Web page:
* Many thanks to our colleague, Ding Ye, for helping us identify these prints.

 

 

Assign to which blog?: 
Woodstock
Header Image: 
Items from Woodstock Library Rare Book Collection
Header Image caption: 

Woodstock Library Rare Book Collection

On this day in 1989, six Jesuits and their domestic worker and her 16 year old daughter were brutally murdered by American trained Salvardoran soldiers at their residence at the University of Central America (UCA) in the city of San Salvador. They were murdered because they and the UCA were perceived by right-wing political powers as favoring the Farabundo Martí National Liberation Front (FMLN), an insurgent group that fought against the corrupt government. Moreover, one among them, Ignacio Ellacuria, S.J., was openly critical of the government and the violence it perpetrated against its own people. The Jesuit Order, which ran the UCA, always expressed and lived in solidarity with those made poor and victimized by the political perversions of the Salvadorian regime The names of those martyrs are:

Ignacio EllacuríaS.J.

Ignacio Martín-Baró, S.J.

Segundo Montes, S.J.

Juan Ramón Moreno, S.J.

Joaquín López y López, S.J.

Amando López, S.J.

Elba Ramos

Celina Ramos

The liberation theologian, Jon Sobrino, S.J., was close friend and colleague of the assassinated Jesuits at the UCA. About his friends he wrote:

Witnesses to the Kingdom Book Cover“It is true that they worked and served in the university, in the Society of Jesus, in the church, but in the final analysis they were not serving and working for the good of the university, the Society of Jesus, or the church. They were working to bring the crucified people down from the cross, in the language of Jesus, to eliminate the anti-kingdom and build the kingdom of God. Thus, they did not use the poor as a means to further their academic or religious interests – an ever present temptation, since we human beings manipulate for our benefit even that which is most sacred – but on the contrary, they used the latter as means for practicing mercy.” (Witness to the Kindgom: The Martyrs of El Salvador and the Crucified People. New York: Orbis Books, 2003. page 198)

 

Post by Amy Phillips, Rare Materials Cataloger for Woodstock Library

 

Assign to which blog?: 
Woodstock
Header Image: 
Items from Woodstock Library Rare Book Collection
Header Image caption: 

Woodstock Library Rare Book Collection

This year marks the centenary of the influenza epidemic that claimed an estimated 50 million lives worldwide, and nearly 700,000 in the US.1 At the end of World War I global troop movements provided the perfect conditions for the disease to spread. By some calculations, nearly one third of the world’s population contracted the disease.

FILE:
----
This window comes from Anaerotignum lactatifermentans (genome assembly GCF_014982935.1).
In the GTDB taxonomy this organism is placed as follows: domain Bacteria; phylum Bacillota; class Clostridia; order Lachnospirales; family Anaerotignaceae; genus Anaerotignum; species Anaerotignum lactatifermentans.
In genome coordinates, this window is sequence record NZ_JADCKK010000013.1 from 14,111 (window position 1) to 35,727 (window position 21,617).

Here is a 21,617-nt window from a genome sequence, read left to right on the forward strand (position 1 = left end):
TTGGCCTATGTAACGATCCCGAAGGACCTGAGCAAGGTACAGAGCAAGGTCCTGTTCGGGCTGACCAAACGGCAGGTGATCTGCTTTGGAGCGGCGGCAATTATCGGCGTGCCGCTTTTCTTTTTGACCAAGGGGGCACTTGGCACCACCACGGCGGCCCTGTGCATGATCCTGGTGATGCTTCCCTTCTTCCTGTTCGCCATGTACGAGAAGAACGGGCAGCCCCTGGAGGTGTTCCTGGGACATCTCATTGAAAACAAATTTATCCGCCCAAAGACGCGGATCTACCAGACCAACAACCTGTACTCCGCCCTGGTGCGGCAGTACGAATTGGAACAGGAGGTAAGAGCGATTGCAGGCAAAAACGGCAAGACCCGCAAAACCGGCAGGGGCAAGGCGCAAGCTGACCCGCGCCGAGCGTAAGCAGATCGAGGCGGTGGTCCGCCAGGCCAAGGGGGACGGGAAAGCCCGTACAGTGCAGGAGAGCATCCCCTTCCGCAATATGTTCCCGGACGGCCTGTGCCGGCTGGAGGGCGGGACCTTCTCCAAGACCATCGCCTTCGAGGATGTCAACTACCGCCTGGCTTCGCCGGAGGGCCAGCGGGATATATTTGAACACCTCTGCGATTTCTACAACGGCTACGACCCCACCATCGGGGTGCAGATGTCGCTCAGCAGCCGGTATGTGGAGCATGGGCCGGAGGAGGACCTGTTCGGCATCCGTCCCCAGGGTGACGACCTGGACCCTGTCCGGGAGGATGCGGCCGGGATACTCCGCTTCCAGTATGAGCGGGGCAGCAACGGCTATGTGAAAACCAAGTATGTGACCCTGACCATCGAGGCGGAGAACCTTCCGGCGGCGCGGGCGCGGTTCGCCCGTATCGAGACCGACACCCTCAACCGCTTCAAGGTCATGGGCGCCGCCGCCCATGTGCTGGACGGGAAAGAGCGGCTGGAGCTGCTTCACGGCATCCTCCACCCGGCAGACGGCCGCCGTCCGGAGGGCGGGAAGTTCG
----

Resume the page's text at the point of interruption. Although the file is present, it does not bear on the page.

Though Woodstock College was a somewhat secluded population, it too felt the effects of the influenza epidemic. We get a glimpse of the effects of the disease on the community, from the pages of the diaries held within the archival collection, which describe the advent of the disease.

Page of Woodstock Philosophers Diary

Woodstock Choir Diary Pages

To combat the spread of the disease recreational activities and visitors were curtailed and barred, respectively. Spiritual measures were also taken. During the height of the epidemic, with a number sick novices, an around the clock prayer vigil was held before the sacrament. With nearly 110 cases of the "grippe" reported at the novitiate in St. Andrews-on-Hudson, there was very real fear within the community. 

 

Woodstock Philosopher Diary

Choir and orchestra practice was also cancelled so as to mitigate the Jesuits contact with each other, and so as to avoid disturbing the sick within the infirmary.

Fortunately, unlike some of the other novitiates in New York, Woodstock escaped with relatively few deaths.

For more information on how Jesuits responded to the Influenza epidemic visit the Woodstock Theological Library.

Post by Adrian Vaagenes, Digital and Archival Services Librarian 

 https://www.cdc.gov/flu/pandemic-resources/1918-commemoration/1918-pande...

Assign to which blog?: 
Woodstock
Header Image: 
Items from Woodstock Library Rare Book Collection
Header Image caption: 

Woodstock Library Rare Book Collection

Saint Oscar Romero

On October 14th, Oscar Romero was canonized by Pope Francis. His life was and remains an example of strength and courage in the midst of a terrorizing, unjust, and corrupt government.